NASHVILLE, Tenn. (WKRN) – The omicron variant now surging through Tennessee is sure to infect more people – and soon – says Dr. Aima Ahonkhai. “The fact that this is happening, right in the middle of the holiday season, where we’re gathering and traveling. There should be a fallout from that. And the hospitals are certainly bracing themselves to be ready to deal with that.”

The infectious disease doctor at Vanderbilt University Medical Center is encouraging people to give their immune system a boost as soon as possible. “Because of their vaccine response, they will clear that infection out of their system sooner.”

Although COVID-19 vaccines are highly effective at minimizing severe symptoms caused by the virus, vaccine effectiveness decreases over time. That’s why boosters are being recommended.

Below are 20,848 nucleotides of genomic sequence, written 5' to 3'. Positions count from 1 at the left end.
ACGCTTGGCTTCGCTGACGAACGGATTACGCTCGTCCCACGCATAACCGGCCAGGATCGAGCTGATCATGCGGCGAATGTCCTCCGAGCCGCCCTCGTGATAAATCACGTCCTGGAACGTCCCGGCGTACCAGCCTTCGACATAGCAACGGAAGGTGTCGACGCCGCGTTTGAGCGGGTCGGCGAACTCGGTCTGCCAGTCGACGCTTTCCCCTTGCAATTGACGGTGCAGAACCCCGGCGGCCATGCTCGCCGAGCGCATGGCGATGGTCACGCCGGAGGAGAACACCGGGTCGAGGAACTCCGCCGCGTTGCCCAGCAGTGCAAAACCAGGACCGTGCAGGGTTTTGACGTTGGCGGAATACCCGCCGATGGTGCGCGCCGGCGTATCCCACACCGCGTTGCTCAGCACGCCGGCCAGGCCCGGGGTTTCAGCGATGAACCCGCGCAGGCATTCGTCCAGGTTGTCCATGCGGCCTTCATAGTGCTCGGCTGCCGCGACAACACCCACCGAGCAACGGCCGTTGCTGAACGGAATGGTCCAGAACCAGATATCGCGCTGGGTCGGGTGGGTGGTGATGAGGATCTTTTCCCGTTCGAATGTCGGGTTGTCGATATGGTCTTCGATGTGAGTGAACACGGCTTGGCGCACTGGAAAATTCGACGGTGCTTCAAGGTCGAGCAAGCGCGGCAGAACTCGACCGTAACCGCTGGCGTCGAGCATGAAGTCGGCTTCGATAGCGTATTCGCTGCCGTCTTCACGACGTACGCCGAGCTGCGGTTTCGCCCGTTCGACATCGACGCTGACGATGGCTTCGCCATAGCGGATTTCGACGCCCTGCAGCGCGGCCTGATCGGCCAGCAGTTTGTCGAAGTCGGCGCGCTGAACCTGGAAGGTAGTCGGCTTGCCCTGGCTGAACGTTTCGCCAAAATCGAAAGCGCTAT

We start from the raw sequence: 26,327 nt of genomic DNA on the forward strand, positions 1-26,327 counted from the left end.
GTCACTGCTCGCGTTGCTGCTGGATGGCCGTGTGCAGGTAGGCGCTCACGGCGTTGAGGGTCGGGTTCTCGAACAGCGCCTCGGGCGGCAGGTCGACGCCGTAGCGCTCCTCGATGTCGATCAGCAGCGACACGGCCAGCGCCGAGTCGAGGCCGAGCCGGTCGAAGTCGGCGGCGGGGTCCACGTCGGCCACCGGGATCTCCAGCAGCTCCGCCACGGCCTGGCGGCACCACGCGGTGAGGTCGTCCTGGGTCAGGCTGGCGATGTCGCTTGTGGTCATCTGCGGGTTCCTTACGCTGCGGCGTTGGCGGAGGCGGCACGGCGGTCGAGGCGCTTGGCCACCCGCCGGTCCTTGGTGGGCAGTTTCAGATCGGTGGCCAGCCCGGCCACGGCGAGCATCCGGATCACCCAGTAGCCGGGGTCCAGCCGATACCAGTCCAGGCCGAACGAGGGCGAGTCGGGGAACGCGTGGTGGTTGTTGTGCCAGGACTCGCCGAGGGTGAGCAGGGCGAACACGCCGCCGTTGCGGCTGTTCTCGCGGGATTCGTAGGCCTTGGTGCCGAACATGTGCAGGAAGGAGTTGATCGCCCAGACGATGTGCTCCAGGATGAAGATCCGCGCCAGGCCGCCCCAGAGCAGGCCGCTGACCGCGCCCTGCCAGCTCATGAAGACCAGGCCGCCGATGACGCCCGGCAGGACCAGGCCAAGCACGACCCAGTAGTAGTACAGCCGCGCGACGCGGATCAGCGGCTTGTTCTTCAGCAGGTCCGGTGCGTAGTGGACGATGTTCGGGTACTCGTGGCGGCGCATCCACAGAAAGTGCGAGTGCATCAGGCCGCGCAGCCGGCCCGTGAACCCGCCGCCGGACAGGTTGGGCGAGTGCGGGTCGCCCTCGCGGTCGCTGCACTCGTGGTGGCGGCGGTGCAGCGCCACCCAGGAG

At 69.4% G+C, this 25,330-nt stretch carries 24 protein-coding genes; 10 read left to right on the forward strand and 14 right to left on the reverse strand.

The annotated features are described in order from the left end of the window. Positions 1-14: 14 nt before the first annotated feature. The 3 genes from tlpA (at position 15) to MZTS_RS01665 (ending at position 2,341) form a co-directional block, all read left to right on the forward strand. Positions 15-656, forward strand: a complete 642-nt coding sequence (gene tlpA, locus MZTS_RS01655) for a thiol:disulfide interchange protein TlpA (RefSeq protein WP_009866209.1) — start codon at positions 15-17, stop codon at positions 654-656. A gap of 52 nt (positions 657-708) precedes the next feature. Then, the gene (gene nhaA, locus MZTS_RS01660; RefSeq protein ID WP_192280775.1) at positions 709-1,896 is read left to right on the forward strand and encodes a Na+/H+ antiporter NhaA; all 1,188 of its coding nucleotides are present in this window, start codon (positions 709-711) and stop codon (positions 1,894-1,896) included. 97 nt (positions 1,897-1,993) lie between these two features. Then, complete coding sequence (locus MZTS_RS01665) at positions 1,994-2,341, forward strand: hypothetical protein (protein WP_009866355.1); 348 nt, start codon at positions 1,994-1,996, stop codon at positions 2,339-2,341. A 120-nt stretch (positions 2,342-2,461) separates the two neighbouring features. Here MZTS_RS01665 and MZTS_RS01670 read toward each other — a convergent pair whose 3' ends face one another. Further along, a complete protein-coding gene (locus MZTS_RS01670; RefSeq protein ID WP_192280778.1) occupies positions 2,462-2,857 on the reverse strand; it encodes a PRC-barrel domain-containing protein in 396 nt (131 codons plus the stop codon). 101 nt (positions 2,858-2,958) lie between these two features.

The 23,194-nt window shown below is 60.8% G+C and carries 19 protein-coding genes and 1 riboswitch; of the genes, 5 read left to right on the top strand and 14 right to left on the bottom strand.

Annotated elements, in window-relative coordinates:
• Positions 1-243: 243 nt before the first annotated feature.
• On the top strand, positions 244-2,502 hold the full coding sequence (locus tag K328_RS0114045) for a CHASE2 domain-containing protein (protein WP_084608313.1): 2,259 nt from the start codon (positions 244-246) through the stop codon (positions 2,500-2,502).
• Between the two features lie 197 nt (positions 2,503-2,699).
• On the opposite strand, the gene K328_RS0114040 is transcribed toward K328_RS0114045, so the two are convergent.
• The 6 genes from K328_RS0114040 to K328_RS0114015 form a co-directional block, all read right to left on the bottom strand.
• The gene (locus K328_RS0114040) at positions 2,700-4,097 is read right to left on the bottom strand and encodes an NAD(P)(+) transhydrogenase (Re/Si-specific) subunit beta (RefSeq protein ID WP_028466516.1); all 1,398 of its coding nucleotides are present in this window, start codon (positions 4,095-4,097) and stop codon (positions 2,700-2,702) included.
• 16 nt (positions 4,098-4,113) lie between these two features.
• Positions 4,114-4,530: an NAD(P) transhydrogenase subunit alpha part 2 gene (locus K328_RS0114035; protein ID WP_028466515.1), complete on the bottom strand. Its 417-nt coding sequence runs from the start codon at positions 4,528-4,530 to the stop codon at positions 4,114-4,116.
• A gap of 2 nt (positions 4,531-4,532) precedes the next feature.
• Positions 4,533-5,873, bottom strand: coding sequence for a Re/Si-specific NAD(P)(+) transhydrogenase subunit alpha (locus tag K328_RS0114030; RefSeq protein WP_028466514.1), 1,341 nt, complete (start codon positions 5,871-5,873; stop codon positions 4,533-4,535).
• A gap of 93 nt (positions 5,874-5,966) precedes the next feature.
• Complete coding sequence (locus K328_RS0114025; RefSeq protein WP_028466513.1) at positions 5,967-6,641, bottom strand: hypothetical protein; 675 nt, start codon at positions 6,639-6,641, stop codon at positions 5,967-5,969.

As people line up to get their series of COVID shots and boosters – we ask, can you overprotect yourself -unintendedly doing more harm than good?

“No, is the short answer,” said Dr. Ahonkhai. “There’s an entirely separate pathology when your immune system does not know how to turn off when there is something stimulating it. And in the case of autoimmune diseases, that thing stimulating it is something normal in your own body –  We can’t create that scenario, from vaccination, with small doses of antigens.”

Dr. Ahonkhai encourages those with questions to reach out to medical professions and reminded fellow physicians to be patient with those still hesitant to roll up their sleeves. “Information is changing. And I think taking some responsibility on the side of the public health community, that we need to be really intentional about how we explain this information. Because there can be so much lost in trust if that’s not done effectively.”